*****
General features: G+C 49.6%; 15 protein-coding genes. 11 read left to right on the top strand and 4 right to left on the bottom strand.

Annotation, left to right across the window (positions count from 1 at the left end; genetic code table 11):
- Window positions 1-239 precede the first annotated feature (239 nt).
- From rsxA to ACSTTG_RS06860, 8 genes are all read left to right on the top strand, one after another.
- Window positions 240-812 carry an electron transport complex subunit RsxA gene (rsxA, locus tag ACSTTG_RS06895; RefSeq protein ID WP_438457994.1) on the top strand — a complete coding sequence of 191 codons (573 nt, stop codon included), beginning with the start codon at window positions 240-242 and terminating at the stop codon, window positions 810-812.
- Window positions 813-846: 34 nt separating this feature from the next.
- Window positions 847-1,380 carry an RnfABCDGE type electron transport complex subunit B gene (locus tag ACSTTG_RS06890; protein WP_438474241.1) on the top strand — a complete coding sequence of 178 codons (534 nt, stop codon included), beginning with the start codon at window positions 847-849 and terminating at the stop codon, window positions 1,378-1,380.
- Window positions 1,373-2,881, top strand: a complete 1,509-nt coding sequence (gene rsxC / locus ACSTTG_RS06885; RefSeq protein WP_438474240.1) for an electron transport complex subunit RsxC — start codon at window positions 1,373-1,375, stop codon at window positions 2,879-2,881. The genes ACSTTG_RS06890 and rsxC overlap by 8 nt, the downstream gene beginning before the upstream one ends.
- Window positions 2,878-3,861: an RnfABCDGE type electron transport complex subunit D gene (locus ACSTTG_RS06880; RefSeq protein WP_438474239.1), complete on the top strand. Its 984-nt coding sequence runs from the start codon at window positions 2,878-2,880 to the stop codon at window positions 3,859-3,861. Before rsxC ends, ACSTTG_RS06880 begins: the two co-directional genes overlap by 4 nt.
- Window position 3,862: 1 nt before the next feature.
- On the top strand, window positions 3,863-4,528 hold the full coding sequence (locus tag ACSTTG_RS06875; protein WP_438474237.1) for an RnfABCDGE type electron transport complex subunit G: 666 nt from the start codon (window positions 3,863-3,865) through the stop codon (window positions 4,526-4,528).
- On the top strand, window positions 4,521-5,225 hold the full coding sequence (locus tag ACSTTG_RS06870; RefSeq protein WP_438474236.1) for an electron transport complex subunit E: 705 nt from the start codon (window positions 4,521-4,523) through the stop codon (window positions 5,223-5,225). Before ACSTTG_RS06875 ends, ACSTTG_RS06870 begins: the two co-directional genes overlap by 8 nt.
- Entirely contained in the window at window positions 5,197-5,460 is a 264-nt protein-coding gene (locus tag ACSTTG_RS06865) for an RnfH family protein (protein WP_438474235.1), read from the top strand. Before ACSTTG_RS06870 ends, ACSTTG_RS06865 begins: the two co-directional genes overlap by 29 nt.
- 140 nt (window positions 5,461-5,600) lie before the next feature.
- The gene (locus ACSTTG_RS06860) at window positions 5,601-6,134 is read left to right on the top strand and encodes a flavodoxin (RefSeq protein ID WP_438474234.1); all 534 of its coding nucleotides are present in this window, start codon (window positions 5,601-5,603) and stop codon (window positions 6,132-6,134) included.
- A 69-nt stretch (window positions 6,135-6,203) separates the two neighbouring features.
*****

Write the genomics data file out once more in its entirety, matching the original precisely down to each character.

General features: G+C 49.6%; 15 protein-coding genes. 11 read left to right on the top strand and 4 right to left on the bottom strand.

Annotation, left to right across the window (positions count from 1 at the left end; genetic code table 11):
- Window positions 1-239 precede the first annotated feature (239 nt).
- From rsxA to ACSTTG_RS06860, 8 genes are all read left to right on the top strand, one after another.
- Window positions 240-812 carry an electron transport complex subunit RsxA gene (rsxA, locus tag ACSTTG_RS06895; RefSeq protein ID WP_438457994.1) on the top strand — a complete coding sequence of 191 codons (573 nt, stop codon included), beginning with the start codon at window positions 240-242 and terminating at the stop codon, window positions 810-812.
- Window positions 813-846: 34 nt separating this feature from the next.
- Window positions 847-1,380 carry an RnfABCDGE type electron transport complex subunit B gene (locus tag ACSTTG_RS06890; protein WP_438474241.1) on the top strand — a complete coding sequence of 178 codons (534 nt, stop codon included), beginning with the start codon at window positions 847-849 and terminating at the stop codon, window positions 1,378-1,380.
- Window positions 1,373-2,881, top strand: a complete 1,509-nt coding sequence (gene rsxC / locus ACSTTG_RS06885; RefSeq protein WP_438474240.1) for an electron transport complex subunit RsxC — start codon at window positions 1,373-1,375, stop codon at window positions 2,879-2,881. The genes ACSTTG_RS06890 and rsxC overlap by 8 nt, the downstream gene beginning before the upstream one ends.
- Window positions 2,878-3,861: an RnfABCDGE type electron transport complex subunit D gene (locus ACSTTG_RS06880; RefSeq protein WP_438474239.1), complete on the top strand. Its 984-nt coding sequence runs from the start codon at window positions 2,878-2,880 to the stop codon at window positions 3,859-3,861. Before rsxC ends, ACSTTG_RS06880 begins: the two co-directional genes overlap by 4 nt.
- Window position 3,862: 1 nt before the next feature.
- On the top strand, window positions 3,863-4,528 hold the full coding sequence (locus tag ACSTTG_RS06875; protein WP_438474237.1) for an RnfABCDGE type electron transport complex subunit G: 666 nt from the start codon (window positions 3,863-3,865) through the stop codon (window positions 4,526-4,528).
- On the top strand, window positions 4,521-5,225 hold the full coding sequence (locus tag ACSTTG_RS06870; RefSeq protein WP_438474236.1) for an electron transport complex subunit E: 705 nt from the start codon (window positions 4,521-4,523) through the stop codon (window positions 5,223-5,225). Before ACSTTG_RS06875 ends, ACSTTG_RS06870 begins: the two co-directional genes overlap by 8 nt.
- Entirely contained in the window at window positions 5,197-5,460 is a 264-nt protein-coding gene (locus tag ACSTTG_RS06865) for an RnfH family protein (protein WP_438474235.1), read from the top strand. Before ACSTTG_RS06870 ends, ACSTTG_RS06865 begins: the two co-directional genes overlap by 29 nt.
- 140 nt (window positions 5,461-5,600) lie before the next feature.
- The gene (locus ACSTTG_RS06860) at window positions 5,601-6,134 is read left to right on the top strand and encodes a flavodoxin (RefSeq protein ID WP_438474234.1); all 534 of its coding nucleotides are present in this window, start codon (window positions 5,601-5,603) and stop codon (window positions 6,132-6,134) included.
- A 69-nt stretch (window positions 6,135-6,203) separates the two neighbouring features.